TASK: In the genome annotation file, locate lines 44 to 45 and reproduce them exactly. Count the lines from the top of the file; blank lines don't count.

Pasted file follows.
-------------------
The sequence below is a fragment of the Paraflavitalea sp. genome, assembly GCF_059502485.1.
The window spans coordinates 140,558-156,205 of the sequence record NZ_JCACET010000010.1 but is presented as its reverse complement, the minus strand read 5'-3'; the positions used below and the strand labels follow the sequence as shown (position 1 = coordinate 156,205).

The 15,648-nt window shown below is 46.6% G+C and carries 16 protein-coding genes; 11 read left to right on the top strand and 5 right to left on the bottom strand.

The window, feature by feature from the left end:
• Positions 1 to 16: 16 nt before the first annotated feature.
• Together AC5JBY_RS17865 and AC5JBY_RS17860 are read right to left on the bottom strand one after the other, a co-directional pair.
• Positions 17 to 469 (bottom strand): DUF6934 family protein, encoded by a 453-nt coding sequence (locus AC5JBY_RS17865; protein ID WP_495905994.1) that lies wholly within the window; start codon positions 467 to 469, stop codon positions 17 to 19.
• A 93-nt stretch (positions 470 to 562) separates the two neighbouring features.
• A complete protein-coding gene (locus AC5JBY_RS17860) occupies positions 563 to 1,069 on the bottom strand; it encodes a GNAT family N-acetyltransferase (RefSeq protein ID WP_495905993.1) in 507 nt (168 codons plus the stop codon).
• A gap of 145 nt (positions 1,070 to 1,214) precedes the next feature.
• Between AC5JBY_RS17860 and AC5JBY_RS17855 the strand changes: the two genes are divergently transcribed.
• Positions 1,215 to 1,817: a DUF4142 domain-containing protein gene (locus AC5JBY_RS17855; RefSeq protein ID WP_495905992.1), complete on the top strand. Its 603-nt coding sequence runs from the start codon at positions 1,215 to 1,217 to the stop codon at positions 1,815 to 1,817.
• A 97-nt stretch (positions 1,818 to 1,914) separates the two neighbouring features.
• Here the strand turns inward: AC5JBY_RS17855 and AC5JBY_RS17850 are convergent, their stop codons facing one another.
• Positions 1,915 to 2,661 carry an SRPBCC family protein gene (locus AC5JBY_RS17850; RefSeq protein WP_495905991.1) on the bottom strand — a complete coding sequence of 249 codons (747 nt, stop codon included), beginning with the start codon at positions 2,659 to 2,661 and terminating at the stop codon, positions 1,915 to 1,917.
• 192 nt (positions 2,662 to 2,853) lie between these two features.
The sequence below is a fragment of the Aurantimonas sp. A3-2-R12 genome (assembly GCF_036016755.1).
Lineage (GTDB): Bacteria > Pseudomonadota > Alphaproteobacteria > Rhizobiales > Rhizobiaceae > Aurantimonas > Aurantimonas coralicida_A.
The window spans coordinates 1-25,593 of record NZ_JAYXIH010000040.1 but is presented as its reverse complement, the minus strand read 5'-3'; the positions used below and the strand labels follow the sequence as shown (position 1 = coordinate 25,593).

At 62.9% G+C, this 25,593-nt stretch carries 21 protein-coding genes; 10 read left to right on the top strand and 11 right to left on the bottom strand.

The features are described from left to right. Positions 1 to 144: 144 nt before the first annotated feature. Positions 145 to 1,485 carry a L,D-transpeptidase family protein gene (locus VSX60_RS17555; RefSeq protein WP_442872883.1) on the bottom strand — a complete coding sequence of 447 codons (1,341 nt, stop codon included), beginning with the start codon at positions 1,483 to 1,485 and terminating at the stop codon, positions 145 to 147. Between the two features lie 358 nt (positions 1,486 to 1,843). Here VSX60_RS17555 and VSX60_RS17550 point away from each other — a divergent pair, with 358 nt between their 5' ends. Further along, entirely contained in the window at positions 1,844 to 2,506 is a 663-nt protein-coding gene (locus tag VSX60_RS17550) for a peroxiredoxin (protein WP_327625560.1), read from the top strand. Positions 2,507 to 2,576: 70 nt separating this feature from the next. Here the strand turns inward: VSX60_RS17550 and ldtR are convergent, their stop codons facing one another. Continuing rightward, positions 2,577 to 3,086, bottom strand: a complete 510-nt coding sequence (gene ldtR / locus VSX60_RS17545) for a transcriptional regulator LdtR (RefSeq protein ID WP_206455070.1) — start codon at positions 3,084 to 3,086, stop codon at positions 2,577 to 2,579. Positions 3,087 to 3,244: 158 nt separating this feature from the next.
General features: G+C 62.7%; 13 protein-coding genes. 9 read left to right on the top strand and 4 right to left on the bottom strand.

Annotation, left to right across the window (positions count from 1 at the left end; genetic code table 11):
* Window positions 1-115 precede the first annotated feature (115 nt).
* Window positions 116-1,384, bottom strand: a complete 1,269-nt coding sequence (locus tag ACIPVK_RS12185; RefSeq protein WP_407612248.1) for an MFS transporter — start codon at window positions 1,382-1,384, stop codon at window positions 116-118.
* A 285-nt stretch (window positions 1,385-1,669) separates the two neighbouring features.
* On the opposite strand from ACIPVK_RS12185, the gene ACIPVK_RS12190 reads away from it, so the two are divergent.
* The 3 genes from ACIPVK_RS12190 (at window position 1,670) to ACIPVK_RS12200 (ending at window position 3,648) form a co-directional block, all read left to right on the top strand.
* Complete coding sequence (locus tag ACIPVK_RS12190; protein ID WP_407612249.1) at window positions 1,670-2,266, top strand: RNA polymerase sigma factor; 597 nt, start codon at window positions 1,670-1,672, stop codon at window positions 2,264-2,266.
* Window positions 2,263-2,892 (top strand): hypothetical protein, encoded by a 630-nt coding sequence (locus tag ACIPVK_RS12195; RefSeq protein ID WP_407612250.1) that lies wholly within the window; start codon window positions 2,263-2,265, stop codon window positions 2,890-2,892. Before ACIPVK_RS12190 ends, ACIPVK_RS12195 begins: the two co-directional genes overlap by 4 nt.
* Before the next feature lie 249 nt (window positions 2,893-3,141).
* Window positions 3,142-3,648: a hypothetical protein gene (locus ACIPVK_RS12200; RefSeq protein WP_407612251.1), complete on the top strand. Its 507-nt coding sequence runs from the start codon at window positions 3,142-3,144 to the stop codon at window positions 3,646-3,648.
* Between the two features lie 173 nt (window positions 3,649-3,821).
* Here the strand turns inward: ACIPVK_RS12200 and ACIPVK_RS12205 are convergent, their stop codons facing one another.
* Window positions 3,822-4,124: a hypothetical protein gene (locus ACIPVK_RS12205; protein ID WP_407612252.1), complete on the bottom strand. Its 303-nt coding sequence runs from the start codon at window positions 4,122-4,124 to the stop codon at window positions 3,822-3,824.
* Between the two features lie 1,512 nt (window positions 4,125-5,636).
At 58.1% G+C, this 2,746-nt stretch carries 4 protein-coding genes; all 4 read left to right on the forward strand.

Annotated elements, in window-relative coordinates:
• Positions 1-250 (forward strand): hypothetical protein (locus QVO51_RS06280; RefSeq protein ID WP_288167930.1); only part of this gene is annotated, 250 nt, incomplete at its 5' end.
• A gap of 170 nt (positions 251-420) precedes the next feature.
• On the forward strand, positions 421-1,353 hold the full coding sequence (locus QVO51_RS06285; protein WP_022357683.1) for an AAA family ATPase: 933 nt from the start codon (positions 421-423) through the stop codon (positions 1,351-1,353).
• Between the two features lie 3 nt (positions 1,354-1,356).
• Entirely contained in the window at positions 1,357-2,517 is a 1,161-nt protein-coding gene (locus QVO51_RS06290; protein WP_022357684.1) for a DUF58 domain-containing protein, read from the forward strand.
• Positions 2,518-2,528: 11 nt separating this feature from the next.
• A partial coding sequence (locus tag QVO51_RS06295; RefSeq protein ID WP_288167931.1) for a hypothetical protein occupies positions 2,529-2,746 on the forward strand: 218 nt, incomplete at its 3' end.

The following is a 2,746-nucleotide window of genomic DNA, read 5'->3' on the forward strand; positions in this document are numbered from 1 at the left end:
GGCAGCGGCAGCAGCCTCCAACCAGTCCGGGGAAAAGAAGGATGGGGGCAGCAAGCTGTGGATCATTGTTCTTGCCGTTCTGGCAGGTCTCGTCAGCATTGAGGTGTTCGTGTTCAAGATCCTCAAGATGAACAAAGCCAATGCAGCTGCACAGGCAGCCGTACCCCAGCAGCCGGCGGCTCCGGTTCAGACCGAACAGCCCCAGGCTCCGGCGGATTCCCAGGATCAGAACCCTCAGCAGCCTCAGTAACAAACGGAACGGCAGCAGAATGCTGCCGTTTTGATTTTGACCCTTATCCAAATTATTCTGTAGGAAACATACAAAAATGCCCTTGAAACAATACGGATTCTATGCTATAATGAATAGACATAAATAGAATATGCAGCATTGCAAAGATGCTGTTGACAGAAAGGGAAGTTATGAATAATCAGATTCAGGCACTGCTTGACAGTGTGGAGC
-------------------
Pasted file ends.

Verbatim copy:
• Positions 2,518-2,528: 11 nt separating this feature from the next.
• A partial coding sequence (locus tag QVO51_RS06295; RefSeq protein ID WP_288167931.1) for a hypothetical protein occupies positions 2,529-2,746 on the forward strand: 218 nt, incomplete at its 3' end.